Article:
The recent release of the May consumer price numbers for food generated considerable news. Year over year, the price of food has gone up 3.5%. Particular attention was given to the year over year increase in fresh vegetable prices which came in at 16.7%. There was much wringing of hands and I got several calls from the media to speak to the reasons for the incredible increase in the price of fresh vegetables.
This food price angst highlights again the appeal of the soundbite over a real interpretation of what's happening. Mitchell Gingerich recently published a blog post highlighting the significant within year variation for food prices as opposed to the between year variation. Produce prices are higher in the winter, when we import them, and go down as spring approaches. Production moves from California, through Arizona and then north (for some products up the Eastern Seaboard of the US). This year the downturn in prices has been delayed. This is likely due to cool and wet spring weather which delays production meaning supply remains relatively constrained. There is still every expectation that fresh vegetable prices will go down as summer production ramps up.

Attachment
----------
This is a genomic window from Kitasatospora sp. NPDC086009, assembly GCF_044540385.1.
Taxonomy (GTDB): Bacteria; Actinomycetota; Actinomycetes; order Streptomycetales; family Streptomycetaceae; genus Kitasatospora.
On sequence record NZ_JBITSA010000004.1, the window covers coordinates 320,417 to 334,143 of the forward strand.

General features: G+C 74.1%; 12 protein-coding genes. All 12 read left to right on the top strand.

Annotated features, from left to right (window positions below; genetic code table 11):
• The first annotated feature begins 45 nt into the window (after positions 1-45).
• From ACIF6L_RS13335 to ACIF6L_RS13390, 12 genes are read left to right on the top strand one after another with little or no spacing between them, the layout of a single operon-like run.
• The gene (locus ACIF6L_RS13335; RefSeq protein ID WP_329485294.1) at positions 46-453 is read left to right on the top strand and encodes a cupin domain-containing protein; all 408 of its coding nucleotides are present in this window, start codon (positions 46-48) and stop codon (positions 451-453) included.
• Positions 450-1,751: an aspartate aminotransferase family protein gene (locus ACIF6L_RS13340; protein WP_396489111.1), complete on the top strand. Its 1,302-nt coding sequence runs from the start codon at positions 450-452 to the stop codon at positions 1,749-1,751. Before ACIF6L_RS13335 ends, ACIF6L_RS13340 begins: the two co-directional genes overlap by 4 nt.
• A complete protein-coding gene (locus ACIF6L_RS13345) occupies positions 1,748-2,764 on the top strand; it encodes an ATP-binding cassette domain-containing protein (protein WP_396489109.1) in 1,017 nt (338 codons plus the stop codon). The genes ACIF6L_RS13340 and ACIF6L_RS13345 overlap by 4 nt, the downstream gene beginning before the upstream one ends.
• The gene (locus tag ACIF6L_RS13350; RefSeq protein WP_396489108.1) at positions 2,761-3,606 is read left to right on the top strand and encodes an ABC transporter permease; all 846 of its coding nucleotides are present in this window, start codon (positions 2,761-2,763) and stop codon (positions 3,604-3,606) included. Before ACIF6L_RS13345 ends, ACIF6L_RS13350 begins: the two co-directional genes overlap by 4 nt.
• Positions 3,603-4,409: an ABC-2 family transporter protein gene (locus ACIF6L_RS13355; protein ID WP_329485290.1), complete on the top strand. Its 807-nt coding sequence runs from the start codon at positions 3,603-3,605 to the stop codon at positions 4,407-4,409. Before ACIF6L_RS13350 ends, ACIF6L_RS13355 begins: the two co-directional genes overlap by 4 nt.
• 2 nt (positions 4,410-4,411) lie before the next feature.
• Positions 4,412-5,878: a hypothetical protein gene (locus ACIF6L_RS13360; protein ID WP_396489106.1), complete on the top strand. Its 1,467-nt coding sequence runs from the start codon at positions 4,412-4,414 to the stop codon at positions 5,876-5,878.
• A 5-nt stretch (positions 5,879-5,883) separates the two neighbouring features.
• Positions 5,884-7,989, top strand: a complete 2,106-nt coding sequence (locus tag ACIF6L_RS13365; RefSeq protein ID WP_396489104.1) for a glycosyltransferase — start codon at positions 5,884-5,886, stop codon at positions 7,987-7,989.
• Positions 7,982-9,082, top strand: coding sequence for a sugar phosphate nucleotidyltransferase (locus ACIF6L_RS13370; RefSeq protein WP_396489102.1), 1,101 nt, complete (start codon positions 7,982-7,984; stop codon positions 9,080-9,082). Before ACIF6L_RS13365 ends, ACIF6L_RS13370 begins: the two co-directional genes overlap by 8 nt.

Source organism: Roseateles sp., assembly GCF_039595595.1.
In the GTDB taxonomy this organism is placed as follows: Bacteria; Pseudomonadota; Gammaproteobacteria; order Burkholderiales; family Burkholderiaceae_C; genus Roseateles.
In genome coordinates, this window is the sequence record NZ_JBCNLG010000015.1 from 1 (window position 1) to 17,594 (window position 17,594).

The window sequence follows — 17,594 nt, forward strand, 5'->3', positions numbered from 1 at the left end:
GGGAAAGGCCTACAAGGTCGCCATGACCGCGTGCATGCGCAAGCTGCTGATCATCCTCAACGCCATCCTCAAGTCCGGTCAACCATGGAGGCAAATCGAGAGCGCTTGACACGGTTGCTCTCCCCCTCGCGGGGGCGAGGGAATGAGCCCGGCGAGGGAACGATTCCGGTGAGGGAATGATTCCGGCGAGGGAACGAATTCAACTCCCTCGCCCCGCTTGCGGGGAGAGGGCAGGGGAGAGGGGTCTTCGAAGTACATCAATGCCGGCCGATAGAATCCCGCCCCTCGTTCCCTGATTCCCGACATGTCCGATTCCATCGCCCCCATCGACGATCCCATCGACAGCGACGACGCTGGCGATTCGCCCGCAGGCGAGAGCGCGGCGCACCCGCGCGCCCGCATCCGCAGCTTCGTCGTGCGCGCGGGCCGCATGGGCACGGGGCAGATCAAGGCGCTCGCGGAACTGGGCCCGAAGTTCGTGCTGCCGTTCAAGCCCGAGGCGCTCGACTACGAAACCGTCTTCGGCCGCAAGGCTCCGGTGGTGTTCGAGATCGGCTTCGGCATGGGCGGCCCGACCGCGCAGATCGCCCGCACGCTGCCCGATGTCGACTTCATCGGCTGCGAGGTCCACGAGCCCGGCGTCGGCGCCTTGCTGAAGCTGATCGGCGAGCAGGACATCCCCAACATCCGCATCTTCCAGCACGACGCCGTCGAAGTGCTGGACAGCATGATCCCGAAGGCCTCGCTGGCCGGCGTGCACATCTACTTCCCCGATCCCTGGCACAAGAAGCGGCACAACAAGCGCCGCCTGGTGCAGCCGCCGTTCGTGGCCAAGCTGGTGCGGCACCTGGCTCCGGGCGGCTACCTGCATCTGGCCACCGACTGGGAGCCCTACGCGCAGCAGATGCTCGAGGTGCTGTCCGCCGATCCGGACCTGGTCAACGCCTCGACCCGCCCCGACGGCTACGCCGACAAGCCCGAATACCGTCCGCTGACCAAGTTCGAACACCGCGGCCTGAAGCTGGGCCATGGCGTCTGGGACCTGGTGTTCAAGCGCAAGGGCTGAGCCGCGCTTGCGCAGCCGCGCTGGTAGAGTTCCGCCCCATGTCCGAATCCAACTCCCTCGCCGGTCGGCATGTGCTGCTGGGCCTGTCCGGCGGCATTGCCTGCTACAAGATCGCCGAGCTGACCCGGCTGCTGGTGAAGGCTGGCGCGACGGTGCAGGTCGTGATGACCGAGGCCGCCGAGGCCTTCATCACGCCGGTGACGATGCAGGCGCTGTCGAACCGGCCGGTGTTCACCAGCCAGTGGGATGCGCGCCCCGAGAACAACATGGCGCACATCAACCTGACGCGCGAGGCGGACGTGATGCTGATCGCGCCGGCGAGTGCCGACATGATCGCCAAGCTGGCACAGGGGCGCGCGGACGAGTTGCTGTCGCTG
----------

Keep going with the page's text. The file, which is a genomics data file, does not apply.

This is the yearly cycle.
This matters because it affects how we think about prices. The sound bite is that vegetable prices are 17% higher this May than they were in May of last year. That is technically correct - but misses the point. If you go in to the grocery store today, prices for fresh vegetables won't be dramatically higher than they were in April. In fact, the increase from April to May was about 0.4% and some prices actually went down - tomatoes were down 12% - although prices are still significantly higher than in May of last year. It's true we are paying more than we would normally in May and June but that's largely because the new crops have been delayed. When the good Canadian produce starts hitting the shelves we will see prices come down to more normal levels.
Recommended citation format: von Massow, M. “Take care in interpreting food price news”. Food Focus Guelph (36), Department of Food, Agricultural and Resource Economics, University of Guelph, June 20th, 2019.